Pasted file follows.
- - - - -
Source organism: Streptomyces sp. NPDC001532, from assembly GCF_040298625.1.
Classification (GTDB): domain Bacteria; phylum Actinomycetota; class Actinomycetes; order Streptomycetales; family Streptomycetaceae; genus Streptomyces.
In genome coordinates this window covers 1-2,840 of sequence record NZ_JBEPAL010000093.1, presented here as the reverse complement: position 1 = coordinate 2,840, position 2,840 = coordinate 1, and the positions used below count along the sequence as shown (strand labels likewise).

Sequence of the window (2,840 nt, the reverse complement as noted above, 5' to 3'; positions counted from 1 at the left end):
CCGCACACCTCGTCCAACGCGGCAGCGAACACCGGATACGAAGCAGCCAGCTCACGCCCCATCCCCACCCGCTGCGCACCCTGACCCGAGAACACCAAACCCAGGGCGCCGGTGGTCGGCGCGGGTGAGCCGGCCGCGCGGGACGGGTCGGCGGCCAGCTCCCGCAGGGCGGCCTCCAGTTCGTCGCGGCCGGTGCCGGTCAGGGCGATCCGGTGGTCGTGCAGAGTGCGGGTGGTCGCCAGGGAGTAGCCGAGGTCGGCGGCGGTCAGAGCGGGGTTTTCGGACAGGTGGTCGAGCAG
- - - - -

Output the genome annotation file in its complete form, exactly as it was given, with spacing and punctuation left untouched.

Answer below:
Source organism: Streptomyces sp. NPDC001532, from assembly GCF_040298625.1.
Classification (GTDB): domain Bacteria; phylum Actinomycetota; class Actinomycetes; order Streptomycetales; family Streptomycetaceae; genus Streptomyces.
In genome coordinates this window covers 1-2,840 of sequence record NZ_JBEPAL010000093.1, presented here as the reverse complement: position 1 = coordinate 2,840, position 2,840 = coordinate 1, and the positions used below count along the sequence as shown (strand labels likewise).

Sequence of the window (2,840 nt, the reverse complement as noted above, 5' to 3'; positions counted from 1 at the left end):
CCGCACACCTCGTCCAACGCGGCAGCGAACACCGGATACGAAGCAGCCAGCTCACGCCCCATCCCCACCCGCTGCGCACCCTGACCCGAGAACACCAAACCCAGGGCGCCGGTGGTCGGCGCGGGTGAGCCGGCCGCGCGGGACGGGTCGGCGGCCAGCTCCCGCAGGGCGGCCTCCAGTTCGTCGCGGCCGGTGCCGGTCAGGGCGATCCGGTGGTCGTGCAGAGTGCGGGTGGTCGCCAGGGAGTAGCCGAGGTCGGCGGCGGTCAGAGCGGGGTTTTCGGACAGGTGGTCGAGCAG